Visit for a complete list of meetings of various city boards and commissions. See the Community Events Calendar:

If you are a person with a disability who requires an accommodation in order to attend a City of Knoxville public meeting, please contact Stephanie Brewer Cook at or 215-2034 no less than 72 hours prior to the meeting you wish to attend.

Tuesday, April 28 — 7 p.m.
City Council (Every Other Tuesday)

Thursday, April 30 — 6:15 p.m.-7:45 p.m.
Public Forum: “Why East Knoxville is Dying from Lack of Voting”
E.V. Davidson Community Center located at 3124 Wilson Avenue
The Alliance House Community of Knoxville or
De’Ossie D. Dingus Sr., 865-332-2677,

Friday, May 1 — 9:30 a.m.
Public Officer Hearing – Neighborhood Codes Enforcement
(Usually held on the Friday following Better Building Board meetings)
The PO considers action on violations of city’s building codes.
Small Assembly Room, City County Building
Cheri Hollifield, 215-2119,

Friday, May 1 — 5:30-8:00 p.m.
Saturday, May 2 — 11 a.m.-4 p.m.
City People Tour of 13 Downtown Homes (11 buildings)
$20 per person

Saturday, May 2 — 8 a.m.-3:45 p.m.
Backyard Chicken Owners Seminar
Feeding & housing, infectious diseases, poultry parasites, naturally grown, etc.
Hollingsworth Auditorium, UT Institute of Agriculture Campus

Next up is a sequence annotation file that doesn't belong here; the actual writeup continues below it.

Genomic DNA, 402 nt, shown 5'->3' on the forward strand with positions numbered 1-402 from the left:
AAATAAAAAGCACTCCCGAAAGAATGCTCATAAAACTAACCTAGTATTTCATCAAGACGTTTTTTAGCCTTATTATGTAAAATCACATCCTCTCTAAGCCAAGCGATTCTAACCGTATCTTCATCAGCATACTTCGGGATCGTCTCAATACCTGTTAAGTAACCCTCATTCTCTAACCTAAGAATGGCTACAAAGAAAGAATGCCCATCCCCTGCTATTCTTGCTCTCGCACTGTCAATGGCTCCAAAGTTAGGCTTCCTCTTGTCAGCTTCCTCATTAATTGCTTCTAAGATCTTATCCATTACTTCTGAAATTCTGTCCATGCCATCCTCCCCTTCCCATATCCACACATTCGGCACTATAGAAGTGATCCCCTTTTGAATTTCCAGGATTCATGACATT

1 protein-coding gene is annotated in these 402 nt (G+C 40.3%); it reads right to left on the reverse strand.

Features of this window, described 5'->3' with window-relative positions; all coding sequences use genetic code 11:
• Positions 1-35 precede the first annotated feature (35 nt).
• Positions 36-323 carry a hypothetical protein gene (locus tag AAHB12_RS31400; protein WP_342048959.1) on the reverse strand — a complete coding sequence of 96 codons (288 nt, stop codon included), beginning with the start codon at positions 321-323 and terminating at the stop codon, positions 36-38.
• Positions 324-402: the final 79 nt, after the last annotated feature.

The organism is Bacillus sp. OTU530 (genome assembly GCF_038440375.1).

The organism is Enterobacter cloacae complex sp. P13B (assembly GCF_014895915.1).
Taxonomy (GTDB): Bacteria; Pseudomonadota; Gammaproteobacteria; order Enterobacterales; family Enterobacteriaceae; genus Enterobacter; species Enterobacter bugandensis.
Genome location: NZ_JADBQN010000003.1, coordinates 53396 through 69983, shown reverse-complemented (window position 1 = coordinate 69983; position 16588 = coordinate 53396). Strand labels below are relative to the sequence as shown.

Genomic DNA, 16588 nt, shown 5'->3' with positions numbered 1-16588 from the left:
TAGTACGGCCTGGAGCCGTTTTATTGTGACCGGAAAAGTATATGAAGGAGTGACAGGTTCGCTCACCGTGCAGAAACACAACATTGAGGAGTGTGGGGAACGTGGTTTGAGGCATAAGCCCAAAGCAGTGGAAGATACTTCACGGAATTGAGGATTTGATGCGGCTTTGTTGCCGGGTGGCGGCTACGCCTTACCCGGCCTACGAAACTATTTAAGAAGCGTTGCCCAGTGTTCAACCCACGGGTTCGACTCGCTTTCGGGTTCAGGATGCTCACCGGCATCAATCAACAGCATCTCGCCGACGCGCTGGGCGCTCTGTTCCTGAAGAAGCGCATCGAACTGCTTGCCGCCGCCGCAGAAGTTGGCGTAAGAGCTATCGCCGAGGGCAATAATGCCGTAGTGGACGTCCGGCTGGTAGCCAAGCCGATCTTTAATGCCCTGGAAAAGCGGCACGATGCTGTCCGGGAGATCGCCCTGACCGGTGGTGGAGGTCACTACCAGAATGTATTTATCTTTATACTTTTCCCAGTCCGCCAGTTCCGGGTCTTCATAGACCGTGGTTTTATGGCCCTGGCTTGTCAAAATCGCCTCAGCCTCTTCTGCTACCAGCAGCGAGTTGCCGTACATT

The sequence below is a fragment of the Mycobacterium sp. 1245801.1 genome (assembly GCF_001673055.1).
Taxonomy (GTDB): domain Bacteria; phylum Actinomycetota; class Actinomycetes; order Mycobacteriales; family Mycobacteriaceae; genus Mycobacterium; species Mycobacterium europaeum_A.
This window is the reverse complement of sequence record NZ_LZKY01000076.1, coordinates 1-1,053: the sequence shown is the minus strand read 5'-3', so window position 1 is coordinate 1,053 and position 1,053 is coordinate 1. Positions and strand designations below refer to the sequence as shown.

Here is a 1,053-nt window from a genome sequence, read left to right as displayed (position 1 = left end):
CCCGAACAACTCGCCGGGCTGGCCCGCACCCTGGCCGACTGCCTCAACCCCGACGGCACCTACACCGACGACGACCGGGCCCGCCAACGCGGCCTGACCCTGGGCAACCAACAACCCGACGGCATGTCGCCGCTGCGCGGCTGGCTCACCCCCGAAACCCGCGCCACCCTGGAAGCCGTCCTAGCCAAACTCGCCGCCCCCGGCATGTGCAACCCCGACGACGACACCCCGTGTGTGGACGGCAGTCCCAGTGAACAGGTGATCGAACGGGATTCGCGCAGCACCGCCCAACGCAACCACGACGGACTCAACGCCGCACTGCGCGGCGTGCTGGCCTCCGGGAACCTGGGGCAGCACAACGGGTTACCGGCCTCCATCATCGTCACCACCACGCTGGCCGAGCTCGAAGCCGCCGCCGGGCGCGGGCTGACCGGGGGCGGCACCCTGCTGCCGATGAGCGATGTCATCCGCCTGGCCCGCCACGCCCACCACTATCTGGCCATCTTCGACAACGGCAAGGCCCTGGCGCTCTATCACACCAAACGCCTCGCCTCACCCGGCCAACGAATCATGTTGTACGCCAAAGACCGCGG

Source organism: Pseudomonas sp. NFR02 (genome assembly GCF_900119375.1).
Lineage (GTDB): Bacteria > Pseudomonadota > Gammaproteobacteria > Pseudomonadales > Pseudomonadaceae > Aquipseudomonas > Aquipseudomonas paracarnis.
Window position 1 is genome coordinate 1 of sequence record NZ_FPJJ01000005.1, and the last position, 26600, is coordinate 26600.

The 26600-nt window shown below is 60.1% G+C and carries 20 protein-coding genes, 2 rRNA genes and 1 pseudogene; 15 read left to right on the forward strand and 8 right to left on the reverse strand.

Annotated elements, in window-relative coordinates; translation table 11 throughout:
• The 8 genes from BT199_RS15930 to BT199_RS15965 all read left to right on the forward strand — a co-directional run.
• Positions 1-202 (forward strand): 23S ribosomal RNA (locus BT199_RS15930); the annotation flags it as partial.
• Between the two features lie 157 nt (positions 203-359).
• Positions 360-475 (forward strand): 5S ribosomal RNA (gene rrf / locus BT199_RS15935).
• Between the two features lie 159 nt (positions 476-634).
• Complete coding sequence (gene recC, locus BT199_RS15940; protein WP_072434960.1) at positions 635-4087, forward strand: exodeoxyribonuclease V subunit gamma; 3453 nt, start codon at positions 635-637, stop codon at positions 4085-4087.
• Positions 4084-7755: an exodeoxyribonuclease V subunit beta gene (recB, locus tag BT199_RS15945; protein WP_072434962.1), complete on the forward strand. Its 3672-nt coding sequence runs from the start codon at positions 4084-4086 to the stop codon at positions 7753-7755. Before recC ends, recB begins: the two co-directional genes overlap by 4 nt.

Contact 974-7264 or

Saturday, May 2 — 1 p.m.
Boright Area Neighborhood Watch (Quarterly)
3004 Boright Drive
Lola Alapo, 525-1520,

Monday, May 4 — 1:00 p.m.
East Knoxville Community Meeting (First Mondays)
Speakers: Art Cate of KCDC and Ann Victoria of KAT
Burlington Branch Library, 4614 Asheville Highway
Michael Covington, 865-274-7958,

Monday, May 4 — 4 p.m.
Love Towers Fellowship Association (First Mondays except holidays)
Love Towers Community Room; 1171 Armstrong St.
Bill Jackson, 221-4402

Monday, May 4 — 6:30 p.m.
Parkridge Community Organization (First Mondays except holidays)
Cansler YMCA, 616 Jessamine St.
Jerry Caldwell, 329-9943

Monday, May 4 — 7 p.m.
Oakwood Lincoln Park Neighborhood Association (First Mondays)
Community Club House, 916 Shamrock Ave. at Henegar St.
Bill Hutton, 773-5228,

Tuesday, May 5 — 4:30 p.m.
Dandridge Avenue Neighborhood Watch (First Tuesdays)
Beck Cultural Exchange Center, 1927 Dandridge Ave.
Lawrence Washington, 524-4498

Tuesday, May 5 — 6 p.m.
Mechanicsville Community Association (First Tuesdays)
Fairview Recreation Center, 1628 Dora St.
Charles Wright, 637-1802

Tuesday, May 5 — 6-7 p.m.
Norwood Neighborhood Watch – 6 p.m.
Norwood Homeowners Association – 7 p.m.
Monthly on a Tuesday: May 5, Jun 2, Jul 14, Aug 11, Sep 8
New Hope Presbyterian Church, 1705 Merchants Road
Lynn Redmon, 688-3136

Wednesday, May 6 — Breakfast – 7:30 a.m. Meeting – 8 a.m.
East Towne Area Business & Professional Association (First Wednesday)
Neighborhood Residents and Leaders encouraged to attend
New Harvest Park Community Building
Chair, Justin Sterling,